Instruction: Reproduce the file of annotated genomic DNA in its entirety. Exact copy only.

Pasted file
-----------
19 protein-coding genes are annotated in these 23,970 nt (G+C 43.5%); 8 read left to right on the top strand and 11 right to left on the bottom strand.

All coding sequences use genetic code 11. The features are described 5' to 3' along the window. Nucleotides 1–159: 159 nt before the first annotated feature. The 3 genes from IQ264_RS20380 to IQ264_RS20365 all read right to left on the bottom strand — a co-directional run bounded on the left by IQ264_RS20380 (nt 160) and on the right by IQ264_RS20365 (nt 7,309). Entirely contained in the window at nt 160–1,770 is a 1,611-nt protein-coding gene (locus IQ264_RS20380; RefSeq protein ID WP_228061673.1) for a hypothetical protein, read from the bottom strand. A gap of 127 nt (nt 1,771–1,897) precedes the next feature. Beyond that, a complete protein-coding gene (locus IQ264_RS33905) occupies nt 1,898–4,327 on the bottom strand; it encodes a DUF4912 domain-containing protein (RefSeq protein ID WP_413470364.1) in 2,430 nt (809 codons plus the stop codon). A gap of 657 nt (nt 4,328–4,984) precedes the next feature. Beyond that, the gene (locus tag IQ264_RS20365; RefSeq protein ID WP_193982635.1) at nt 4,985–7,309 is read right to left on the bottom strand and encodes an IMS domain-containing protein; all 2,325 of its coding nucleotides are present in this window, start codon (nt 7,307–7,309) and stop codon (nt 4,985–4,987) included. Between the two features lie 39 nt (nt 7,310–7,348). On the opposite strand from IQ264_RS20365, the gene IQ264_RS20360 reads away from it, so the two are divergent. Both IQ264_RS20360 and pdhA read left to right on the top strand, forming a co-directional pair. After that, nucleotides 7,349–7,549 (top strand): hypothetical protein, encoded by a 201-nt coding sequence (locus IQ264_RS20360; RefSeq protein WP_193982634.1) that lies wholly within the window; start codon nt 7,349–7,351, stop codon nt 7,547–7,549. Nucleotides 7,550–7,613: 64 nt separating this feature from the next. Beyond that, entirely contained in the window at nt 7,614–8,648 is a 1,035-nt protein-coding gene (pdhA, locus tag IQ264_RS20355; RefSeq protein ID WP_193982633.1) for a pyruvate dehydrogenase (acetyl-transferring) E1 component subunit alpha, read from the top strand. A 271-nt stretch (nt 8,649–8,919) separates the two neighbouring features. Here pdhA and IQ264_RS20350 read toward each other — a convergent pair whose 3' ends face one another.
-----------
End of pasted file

19 protein-coding genes are annotated in these 23,970 nt (G+C 43.5%); 8 read left to right on the top strand and 11 right to left on the bottom strand.

All coding sequences use genetic code 11. The features are described 5' to 3' along the window. Nucleotides 1–159: 159 nt before the first annotated feature. The 3 genes from IQ264_RS20380 to IQ264_RS20365 all read right to left on the bottom strand — a co-directional run bounded on the left by IQ264_RS20380 (nt 160) and on the right by IQ264_RS20365 (nt 7,309). Entirely contained in the window at nt 160–1,770 is a 1,611-nt protein-coding gene (locus IQ264_RS20380; RefSeq protein ID WP_228061673.1) for a hypothetical protein, read from the bottom strand. A gap of 127 nt (nt 1,771–1,897) precedes the next feature. Beyond that, a complete protein-coding gene (locus IQ264_RS33905) occupies nt 1,898–4,327 on the bottom strand; it encodes a DUF4912 domain-containing protein (RefSeq protein ID WP_413470364.1) in 2,430 nt (809 codons plus the stop codon). A gap of 657 nt (nt 4,328–4,984) precedes the next feature. Beyond that, the gene (locus tag IQ264_RS20365; RefSeq protein ID WP_193982635.1) at nt 4,985–7,309 is read right to left on the bottom strand and encodes an IMS domain-containing protein; all 2,325 of its coding nucleotides are present in this window, start codon (nt 7,307–7,309) and stop codon (nt 4,985–4,987) included. Between the two features lie 39 nt (nt 7,310–7,348). On the opposite strand from IQ264_RS20365, the gene IQ264_RS20360 reads away from it, so the two are divergent. Both IQ264_RS20360 and pdhA read left to right on the top strand, forming a co-directional pair. After that, nucleotides 7,349–7,549 (top strand): hypothetical protein, encoded by a 201-nt coding sequence (locus IQ264_RS20360; RefSeq protein WP_193982634.1) that lies wholly within the window; start codon nt 7,349–7,351, stop codon nt 7,547–7,549. Nucleotides 7,550–7,613: 64 nt separating this feature from the next. Beyond that, entirely contained in the window at nt 7,614–8,648 is a 1,035-nt protein-coding gene (pdhA, locus tag IQ264_RS20355; RefSeq protein ID WP_193982633.1) for a pyruvate dehydrogenase (acetyl-transferring) E1 component subunit alpha, read from the top strand. A 271-nt stretch (nt 8,649–8,919) separates the two neighbouring features. Here pdhA and IQ264_RS20350 read toward each other — a convergent pair whose 3' ends face one another.